Note that if you are running syngestures as a system service or as root, you can only use the global configuration paths (not the ones starting with $HOME).

The basic format of the configuration file is as follows, with a [[device]] node per input device implementing the MT protocol:

device = "/dev/input/by-path/pci-0000:00:15.0-platform-i2c_designware.0-event-mouse"
gestures = [
	# Navigate next
	{ type = "swipe", direction = "right", fingers = 3, execute = "xdotool key alt+Right" },
	# Navigate previous
	{ type = "swipe", direction = "left", fingers = 3, execute = "xdotool key alt+Left" },
	# Next desktop/workspace
	{ type = "swipe", direction = "right", fingers = 4, execute = "xdotool key Super_L+Right" },
	# Previous desktop/workspace
	{ type = "swipe", direction = "left", fingers = 4, execute = "xdotool key Super_L+Left" },

The value of device should be a stable path to your touchpad, it can often be found by looking at the output of dmesg. Wayland users may substitute the usage of xdotool for whatever alternative supports their display server/compositor/window manager.

The value of each gesture's type may be either swipe or tap; a numeric fingers parameter from 1 to 5 is required in both cases, but an additional direction (being one of right, left, up, or down) is required in case of swipe.


If you get an error like the following when using syngestures (the path to the device depends on the path you've set up in syngestures.toml):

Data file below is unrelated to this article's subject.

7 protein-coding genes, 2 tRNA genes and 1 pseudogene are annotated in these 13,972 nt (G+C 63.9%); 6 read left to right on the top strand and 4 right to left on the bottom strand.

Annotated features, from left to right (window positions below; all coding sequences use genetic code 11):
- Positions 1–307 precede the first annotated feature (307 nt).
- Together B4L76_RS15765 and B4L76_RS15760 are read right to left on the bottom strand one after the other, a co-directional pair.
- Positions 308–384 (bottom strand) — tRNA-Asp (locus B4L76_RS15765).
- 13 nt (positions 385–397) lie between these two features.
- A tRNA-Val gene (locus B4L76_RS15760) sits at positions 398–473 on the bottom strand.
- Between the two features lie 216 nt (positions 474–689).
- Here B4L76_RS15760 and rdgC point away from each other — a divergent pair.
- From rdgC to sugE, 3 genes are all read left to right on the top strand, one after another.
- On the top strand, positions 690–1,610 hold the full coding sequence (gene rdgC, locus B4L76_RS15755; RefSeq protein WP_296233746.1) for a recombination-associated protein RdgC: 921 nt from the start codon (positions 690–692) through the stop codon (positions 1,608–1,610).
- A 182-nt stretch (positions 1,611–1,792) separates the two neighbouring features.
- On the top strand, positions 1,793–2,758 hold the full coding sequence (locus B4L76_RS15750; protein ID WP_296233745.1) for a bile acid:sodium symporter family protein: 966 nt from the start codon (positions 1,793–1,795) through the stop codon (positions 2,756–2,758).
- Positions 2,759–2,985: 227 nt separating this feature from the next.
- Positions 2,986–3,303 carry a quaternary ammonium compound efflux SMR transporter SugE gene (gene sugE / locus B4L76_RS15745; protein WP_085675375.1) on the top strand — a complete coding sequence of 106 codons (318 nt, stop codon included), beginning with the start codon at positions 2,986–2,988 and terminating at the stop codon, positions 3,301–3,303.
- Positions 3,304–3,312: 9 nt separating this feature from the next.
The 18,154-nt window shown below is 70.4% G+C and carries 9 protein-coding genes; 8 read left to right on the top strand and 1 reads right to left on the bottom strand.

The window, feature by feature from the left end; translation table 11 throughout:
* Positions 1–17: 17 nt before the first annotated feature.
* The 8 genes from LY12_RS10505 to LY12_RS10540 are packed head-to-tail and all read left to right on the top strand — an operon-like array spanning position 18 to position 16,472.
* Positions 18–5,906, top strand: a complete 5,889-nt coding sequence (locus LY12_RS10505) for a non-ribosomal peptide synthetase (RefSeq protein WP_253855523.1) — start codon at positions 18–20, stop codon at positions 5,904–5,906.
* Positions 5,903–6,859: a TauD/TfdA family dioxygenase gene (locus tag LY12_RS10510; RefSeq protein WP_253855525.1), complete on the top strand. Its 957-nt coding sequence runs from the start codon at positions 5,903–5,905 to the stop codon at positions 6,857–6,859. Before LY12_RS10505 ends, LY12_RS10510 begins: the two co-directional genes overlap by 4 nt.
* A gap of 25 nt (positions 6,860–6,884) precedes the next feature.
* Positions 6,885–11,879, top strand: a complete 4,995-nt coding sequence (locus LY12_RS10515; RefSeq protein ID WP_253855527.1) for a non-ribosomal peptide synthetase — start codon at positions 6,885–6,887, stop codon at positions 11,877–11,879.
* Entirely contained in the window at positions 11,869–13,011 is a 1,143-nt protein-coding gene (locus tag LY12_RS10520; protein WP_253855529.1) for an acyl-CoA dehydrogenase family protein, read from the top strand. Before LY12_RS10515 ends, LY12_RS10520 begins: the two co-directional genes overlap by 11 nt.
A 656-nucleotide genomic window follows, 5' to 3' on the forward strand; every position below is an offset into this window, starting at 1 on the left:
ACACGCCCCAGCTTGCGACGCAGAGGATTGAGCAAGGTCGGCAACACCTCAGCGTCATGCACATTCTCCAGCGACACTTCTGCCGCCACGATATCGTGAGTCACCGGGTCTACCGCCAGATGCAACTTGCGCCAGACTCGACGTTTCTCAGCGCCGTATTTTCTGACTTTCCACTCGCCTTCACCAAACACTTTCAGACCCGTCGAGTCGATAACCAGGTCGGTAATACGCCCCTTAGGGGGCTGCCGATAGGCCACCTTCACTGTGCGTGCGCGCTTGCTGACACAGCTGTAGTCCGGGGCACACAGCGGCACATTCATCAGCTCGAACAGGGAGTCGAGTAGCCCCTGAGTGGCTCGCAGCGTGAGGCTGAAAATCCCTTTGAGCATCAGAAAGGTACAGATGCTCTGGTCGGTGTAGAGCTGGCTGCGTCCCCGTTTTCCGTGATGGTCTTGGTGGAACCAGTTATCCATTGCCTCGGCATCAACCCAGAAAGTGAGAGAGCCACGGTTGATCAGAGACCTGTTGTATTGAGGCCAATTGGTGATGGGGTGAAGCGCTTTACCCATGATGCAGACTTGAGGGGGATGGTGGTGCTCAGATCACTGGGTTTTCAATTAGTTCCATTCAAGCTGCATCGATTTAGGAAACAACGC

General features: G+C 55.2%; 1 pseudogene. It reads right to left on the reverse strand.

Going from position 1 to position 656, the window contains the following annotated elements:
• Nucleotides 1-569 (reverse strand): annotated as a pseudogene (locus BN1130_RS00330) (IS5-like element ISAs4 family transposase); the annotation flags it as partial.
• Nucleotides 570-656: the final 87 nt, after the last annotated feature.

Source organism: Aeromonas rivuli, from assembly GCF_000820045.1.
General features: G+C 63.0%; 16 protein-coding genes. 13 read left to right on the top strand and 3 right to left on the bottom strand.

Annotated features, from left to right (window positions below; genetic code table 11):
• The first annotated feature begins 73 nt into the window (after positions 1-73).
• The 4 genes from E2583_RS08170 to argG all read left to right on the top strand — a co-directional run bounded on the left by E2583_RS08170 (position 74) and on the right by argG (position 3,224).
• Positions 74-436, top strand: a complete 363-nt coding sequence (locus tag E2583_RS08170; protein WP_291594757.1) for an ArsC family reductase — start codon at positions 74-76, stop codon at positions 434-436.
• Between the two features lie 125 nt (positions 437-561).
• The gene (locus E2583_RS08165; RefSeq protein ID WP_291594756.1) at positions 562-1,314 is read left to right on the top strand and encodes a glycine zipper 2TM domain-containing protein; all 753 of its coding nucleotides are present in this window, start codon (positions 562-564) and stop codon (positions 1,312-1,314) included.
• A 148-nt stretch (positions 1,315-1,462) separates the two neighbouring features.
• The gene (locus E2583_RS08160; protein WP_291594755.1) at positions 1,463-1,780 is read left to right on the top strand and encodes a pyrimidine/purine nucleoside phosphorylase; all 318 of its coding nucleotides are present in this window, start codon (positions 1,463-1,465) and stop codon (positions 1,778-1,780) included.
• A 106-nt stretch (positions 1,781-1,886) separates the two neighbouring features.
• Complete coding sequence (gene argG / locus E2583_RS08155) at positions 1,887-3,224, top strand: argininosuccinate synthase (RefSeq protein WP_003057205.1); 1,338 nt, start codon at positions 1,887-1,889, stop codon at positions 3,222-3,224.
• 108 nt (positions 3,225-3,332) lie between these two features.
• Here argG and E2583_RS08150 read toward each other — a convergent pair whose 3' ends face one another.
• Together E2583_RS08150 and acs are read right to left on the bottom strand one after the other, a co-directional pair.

/dev/input/by-path/pci-0000:00:15.0-platform-i2c_designware.0-event-mouse: Permission denied (os error 13)

then your account does not have sufficient privileges to open the input device and listen for events. Running syngestures as root (sudo syngestures) avoids this error but is not a recommended solution as syngestures can run arbitrary commands in response to gestures, and you certainly don't want those to run with root privileges.

Typically working around this correctly is as easy as adding your account to the input group and rebooting, but we can find out for sure by figuring out which group owns the input device (the touchpad).

Start by using realpath against the path of the device in your syngestures.toml or from the error message, e.g. from the error message above:

$ realpath /dev/input/by-path/pci-0000:00:15.0-platform-i2c_designware.0-event-mouse

As you can see from the output, in this case our /dev/input/by-path/... device is actually a symlink to another device, so /dev/input/event4 is the actual path we need to check ownership for. We'll use ls -al to find out who actually owns it:

$ ls -al /dev/input/event4
crw-rw---- 1 root input 13, 68 Feb 11 16:16 /dev/input/event4

(You can do this in one go with ls -al $(realpath <original path>) instead, if you prefer.)

Here the third column is the owning user (root) and the fourth column is the owning group (input) - what we were looking for. We need to add our account to this group to give us permission to open the input device and listen for gestures, replacing input in the code below with the owning group from your ls -al output if it's something different:

$ sudo usermod -aG input $(whoami)

You must reboot before this change will take effect. You can then try running syngestures again and see what happens.


syngestures is developed and maintained by Mahmoud Al-Qudsi and released as open source under the MIT license, Copyright Mahmoud Al-Qudsi (c) 2020-2023.

Commit count: 107

cargo fmt